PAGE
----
Of our modern marketplace, The Economist wrote: “Choice seduces the modern consumer at every turn.” But what happens when we stop consuming something? Does that make us want it more? Or less?
The question of whether something becomes more attractive the less you have of it depends on many factors. Having access to a favorite thing (for me, that’d be tomato soup) usually doesn’t decrease someone’s desire for it. Xianchi Dai and Ayelet Fishbach are authors ofa new study on this seemingly simple question: “When a product becomes temporarily unavailable, does desire for it increase or decrease over time?”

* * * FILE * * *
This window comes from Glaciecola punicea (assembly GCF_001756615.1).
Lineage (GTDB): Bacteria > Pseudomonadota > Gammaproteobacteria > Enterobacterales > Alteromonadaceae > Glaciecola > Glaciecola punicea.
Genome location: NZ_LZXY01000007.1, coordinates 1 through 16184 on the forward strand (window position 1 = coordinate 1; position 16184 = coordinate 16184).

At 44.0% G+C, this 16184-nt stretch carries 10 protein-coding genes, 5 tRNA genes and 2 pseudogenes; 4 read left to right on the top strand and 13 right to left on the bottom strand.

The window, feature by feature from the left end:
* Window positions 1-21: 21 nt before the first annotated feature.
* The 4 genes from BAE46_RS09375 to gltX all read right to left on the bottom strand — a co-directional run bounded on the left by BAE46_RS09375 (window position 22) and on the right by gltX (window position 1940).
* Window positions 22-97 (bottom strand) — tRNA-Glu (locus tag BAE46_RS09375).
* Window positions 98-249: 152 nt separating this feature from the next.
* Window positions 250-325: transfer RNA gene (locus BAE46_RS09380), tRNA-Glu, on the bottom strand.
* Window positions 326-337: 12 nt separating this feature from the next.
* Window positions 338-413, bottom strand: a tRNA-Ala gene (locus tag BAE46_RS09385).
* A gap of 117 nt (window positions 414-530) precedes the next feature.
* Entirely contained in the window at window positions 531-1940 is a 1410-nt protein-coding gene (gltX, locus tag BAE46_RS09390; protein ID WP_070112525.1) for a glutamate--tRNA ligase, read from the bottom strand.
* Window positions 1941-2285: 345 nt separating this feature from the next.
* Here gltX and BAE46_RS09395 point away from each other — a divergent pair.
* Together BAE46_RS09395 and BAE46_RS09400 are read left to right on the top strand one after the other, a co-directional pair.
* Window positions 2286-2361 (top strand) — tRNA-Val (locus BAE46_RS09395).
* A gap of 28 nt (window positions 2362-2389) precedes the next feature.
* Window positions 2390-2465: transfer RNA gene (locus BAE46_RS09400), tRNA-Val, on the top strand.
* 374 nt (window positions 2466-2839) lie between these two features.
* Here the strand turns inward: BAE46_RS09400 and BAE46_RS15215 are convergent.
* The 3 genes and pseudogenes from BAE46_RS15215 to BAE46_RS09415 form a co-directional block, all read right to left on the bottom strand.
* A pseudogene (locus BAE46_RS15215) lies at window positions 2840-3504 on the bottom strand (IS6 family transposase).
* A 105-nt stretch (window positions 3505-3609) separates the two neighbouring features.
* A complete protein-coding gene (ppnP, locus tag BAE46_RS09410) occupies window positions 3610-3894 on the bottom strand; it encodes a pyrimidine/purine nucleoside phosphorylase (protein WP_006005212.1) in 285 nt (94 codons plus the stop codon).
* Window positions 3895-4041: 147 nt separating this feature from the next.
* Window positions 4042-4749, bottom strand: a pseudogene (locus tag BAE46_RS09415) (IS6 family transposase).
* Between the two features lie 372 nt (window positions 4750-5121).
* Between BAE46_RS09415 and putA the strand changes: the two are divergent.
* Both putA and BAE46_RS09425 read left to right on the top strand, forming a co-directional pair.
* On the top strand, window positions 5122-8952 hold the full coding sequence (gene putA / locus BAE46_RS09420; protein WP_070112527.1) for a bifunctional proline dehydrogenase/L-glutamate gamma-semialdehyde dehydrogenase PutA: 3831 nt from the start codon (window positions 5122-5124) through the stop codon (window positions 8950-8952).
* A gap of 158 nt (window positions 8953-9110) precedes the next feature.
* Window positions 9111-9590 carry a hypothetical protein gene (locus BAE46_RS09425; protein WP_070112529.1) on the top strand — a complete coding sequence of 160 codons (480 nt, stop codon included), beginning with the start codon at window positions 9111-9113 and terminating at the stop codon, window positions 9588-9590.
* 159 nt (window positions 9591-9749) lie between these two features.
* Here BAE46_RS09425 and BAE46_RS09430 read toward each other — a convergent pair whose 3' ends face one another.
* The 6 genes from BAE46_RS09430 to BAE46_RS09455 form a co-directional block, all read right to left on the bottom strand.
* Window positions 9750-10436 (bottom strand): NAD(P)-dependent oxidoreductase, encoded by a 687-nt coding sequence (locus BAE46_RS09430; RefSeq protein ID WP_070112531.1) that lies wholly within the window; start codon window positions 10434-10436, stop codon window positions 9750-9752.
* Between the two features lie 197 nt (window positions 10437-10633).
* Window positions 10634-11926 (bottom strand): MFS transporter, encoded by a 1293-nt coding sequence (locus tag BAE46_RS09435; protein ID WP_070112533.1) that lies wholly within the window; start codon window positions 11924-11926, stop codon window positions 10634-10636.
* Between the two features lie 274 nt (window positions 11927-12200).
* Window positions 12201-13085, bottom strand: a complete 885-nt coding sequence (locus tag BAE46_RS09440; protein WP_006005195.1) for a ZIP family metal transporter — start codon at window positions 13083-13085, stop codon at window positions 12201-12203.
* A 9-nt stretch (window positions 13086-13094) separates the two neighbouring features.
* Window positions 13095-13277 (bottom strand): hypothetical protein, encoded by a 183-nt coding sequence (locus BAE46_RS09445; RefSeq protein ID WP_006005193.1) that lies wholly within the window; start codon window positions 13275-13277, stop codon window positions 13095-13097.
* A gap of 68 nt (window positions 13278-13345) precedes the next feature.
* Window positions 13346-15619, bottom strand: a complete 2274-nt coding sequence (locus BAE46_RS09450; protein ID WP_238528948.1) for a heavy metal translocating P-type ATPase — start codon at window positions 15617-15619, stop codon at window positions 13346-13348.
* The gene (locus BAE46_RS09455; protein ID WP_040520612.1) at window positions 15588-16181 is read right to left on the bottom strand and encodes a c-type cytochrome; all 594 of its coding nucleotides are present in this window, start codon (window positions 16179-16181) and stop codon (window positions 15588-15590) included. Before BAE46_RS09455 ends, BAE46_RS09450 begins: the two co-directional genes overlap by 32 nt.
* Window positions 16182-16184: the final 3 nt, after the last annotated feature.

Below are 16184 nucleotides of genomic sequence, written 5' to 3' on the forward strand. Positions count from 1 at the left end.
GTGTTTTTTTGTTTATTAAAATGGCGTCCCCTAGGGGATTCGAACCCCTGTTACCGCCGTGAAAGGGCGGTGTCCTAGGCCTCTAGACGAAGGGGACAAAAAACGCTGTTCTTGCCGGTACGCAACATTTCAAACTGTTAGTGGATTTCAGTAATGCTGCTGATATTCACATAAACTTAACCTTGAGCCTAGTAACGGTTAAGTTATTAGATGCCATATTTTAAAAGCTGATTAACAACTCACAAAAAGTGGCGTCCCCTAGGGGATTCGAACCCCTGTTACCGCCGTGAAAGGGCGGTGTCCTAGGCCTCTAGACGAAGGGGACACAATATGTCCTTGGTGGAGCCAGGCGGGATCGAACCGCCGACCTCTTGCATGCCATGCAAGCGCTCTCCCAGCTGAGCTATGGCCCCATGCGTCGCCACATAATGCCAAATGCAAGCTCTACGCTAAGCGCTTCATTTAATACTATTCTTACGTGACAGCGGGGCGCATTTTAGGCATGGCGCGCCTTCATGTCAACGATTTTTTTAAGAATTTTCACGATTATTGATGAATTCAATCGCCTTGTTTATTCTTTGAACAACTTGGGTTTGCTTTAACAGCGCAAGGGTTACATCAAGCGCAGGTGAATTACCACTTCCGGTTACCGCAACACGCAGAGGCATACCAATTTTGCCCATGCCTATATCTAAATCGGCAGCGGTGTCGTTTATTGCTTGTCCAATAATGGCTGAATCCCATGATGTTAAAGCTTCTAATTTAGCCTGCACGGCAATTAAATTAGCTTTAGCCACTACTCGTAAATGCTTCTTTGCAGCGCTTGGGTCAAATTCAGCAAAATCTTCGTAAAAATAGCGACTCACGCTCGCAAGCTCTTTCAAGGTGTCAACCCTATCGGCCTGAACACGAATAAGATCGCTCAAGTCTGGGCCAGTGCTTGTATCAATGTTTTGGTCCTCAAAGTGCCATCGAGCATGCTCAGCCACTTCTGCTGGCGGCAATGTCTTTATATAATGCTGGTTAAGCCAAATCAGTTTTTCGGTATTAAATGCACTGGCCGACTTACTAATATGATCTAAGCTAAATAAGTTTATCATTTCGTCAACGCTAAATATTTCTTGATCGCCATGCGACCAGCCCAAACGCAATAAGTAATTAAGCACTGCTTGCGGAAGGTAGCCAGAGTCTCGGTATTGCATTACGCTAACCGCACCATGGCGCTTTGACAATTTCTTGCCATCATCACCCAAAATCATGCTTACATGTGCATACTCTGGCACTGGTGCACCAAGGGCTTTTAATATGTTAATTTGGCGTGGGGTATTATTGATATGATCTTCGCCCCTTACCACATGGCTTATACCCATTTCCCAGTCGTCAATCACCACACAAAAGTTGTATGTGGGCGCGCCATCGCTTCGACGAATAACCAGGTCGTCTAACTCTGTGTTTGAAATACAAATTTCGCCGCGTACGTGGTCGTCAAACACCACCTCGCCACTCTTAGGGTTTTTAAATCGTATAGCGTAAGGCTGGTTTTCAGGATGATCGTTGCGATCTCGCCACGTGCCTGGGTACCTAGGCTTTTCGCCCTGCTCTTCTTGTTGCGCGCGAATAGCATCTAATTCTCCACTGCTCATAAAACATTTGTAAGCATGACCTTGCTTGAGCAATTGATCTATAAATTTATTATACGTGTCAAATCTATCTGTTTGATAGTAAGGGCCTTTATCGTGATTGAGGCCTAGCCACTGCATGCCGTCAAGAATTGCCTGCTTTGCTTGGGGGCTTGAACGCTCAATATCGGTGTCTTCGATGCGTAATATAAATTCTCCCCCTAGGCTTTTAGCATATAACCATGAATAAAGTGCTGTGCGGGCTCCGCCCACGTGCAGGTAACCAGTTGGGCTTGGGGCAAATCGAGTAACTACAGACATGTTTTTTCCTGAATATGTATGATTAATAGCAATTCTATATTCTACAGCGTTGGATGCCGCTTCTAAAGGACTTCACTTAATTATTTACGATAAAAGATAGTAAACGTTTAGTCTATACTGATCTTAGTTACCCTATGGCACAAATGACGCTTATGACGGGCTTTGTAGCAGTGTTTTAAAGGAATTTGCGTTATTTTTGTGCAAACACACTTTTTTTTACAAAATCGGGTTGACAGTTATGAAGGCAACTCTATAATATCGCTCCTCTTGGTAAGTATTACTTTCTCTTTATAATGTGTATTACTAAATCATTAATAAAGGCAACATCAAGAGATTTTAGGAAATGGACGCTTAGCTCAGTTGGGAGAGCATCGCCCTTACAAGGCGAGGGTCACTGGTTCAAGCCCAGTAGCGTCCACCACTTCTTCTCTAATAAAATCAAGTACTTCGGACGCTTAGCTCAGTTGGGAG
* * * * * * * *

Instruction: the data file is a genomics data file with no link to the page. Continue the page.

The gut reaction to reading that statement is probably: Yes! When something isn’t available, it’s logical to think that we’d miss it. It seems intuitive that being loss-averse humans, seeing the chance to have something disappear would be at least a bummer, and at most devastating. (Just look at the panic the forecasted chocolate shortage is causing.)
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